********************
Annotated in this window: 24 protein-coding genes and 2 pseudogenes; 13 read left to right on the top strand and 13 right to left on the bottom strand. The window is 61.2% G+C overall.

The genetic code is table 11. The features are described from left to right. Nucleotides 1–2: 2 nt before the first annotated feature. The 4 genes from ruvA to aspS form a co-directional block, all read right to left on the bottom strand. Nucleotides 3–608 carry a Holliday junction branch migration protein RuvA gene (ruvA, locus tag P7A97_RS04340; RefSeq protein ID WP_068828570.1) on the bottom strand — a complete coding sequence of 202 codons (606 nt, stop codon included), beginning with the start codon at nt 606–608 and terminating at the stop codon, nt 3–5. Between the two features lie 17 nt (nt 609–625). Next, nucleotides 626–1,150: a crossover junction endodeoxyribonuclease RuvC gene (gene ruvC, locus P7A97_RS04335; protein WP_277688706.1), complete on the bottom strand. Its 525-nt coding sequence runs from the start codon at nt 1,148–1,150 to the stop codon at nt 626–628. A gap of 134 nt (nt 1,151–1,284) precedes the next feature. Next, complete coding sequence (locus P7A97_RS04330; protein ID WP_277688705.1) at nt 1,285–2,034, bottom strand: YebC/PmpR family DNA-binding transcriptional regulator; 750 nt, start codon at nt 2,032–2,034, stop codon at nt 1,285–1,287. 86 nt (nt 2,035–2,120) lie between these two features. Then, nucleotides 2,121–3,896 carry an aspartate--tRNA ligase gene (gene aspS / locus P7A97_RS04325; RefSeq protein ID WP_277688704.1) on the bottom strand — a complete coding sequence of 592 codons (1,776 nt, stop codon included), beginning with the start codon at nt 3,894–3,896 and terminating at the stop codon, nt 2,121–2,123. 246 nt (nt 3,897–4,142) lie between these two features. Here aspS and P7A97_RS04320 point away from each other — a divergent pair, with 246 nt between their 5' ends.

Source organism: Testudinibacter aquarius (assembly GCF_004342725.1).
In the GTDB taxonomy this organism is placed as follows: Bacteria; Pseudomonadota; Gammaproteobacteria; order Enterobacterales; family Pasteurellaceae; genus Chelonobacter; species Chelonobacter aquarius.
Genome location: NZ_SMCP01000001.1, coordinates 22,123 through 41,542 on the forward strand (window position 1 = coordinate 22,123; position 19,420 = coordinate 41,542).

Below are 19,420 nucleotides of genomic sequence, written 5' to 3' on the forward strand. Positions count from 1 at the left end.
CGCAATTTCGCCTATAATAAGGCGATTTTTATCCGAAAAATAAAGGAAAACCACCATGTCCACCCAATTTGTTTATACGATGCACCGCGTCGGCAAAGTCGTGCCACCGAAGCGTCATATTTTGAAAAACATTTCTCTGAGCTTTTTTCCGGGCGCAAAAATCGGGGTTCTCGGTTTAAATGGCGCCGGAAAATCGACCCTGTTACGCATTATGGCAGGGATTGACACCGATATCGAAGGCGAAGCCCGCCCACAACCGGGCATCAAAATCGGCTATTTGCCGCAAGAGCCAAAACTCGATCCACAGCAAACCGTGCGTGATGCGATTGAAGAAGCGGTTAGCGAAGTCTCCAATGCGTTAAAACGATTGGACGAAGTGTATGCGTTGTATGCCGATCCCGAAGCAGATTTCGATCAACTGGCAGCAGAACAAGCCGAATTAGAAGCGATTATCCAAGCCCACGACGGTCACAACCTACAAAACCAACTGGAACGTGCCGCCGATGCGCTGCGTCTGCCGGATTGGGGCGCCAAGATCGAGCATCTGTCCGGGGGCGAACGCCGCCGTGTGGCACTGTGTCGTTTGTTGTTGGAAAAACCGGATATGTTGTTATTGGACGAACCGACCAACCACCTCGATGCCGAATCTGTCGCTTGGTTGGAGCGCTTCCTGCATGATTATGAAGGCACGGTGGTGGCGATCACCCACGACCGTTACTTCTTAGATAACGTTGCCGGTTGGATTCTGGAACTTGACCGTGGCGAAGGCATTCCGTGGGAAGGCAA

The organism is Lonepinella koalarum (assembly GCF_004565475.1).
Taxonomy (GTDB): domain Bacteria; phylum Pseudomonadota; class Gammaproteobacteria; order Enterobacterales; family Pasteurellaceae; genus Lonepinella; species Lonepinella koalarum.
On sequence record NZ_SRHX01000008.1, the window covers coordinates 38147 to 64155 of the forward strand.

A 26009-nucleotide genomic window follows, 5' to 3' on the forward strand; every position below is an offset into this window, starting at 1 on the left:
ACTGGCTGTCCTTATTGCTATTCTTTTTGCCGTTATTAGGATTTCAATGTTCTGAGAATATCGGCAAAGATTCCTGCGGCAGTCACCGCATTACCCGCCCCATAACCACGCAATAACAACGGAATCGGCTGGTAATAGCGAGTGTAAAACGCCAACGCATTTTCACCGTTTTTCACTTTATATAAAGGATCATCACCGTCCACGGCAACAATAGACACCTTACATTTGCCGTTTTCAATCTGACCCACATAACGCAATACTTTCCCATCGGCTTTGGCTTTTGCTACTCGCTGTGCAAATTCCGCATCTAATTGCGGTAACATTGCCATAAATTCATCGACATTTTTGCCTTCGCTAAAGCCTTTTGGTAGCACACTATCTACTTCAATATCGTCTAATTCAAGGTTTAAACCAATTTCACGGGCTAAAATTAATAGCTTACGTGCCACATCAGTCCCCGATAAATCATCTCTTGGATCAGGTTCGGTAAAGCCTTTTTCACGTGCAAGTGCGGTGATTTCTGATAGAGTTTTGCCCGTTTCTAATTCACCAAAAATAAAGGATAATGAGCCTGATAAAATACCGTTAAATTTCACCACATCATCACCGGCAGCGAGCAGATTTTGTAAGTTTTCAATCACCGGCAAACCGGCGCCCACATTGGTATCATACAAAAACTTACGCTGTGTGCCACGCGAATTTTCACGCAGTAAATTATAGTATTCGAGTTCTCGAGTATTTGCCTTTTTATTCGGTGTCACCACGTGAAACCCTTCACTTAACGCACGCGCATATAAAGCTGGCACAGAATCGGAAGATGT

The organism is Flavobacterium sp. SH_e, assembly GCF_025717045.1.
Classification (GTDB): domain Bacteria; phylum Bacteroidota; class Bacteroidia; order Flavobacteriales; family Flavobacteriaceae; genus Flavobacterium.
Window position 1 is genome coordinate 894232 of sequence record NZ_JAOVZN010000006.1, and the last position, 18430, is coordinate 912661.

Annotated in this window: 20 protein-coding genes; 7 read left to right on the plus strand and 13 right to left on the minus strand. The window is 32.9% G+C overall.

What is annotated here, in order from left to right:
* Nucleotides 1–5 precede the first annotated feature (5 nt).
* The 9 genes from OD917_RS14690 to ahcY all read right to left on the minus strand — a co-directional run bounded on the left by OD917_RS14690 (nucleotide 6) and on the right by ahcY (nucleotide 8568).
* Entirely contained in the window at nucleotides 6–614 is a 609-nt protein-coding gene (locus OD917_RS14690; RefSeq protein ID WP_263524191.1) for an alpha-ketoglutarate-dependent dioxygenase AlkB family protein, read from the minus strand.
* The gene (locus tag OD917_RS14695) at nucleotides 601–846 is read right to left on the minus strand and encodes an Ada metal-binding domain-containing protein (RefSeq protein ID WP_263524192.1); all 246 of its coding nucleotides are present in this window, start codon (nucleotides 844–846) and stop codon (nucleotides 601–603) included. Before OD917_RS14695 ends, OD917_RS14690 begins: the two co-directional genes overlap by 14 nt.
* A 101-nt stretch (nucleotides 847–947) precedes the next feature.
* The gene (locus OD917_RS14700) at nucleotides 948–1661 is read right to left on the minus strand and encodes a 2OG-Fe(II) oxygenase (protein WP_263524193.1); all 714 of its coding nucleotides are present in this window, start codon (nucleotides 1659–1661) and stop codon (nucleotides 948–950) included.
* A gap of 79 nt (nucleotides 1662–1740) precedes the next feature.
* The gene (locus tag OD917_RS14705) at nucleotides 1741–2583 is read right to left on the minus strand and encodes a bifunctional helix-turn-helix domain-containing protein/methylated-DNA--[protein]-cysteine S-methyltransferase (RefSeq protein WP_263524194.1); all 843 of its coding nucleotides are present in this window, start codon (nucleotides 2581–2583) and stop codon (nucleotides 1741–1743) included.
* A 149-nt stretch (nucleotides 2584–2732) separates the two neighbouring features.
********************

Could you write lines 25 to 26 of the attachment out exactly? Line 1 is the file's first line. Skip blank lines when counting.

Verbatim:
* The gene (locus tag OD917_RS14705) at nucleotides 1741–2583 is read right to left on the minus strand and encodes a bifunctional helix-turn-helix domain-containing protein/methylated-DNA--[protein]-cysteine S-methyltransferase (RefSeq protein WP_263524194.1); all 843 of its coding nucleotides are present in this window, start codon (nucleotides 2581–2583) and stop codon (nucleotides 1741–1743) included.
* A 149-nt stretch (nucleotides 2584–2732) separates the two neighbouring features.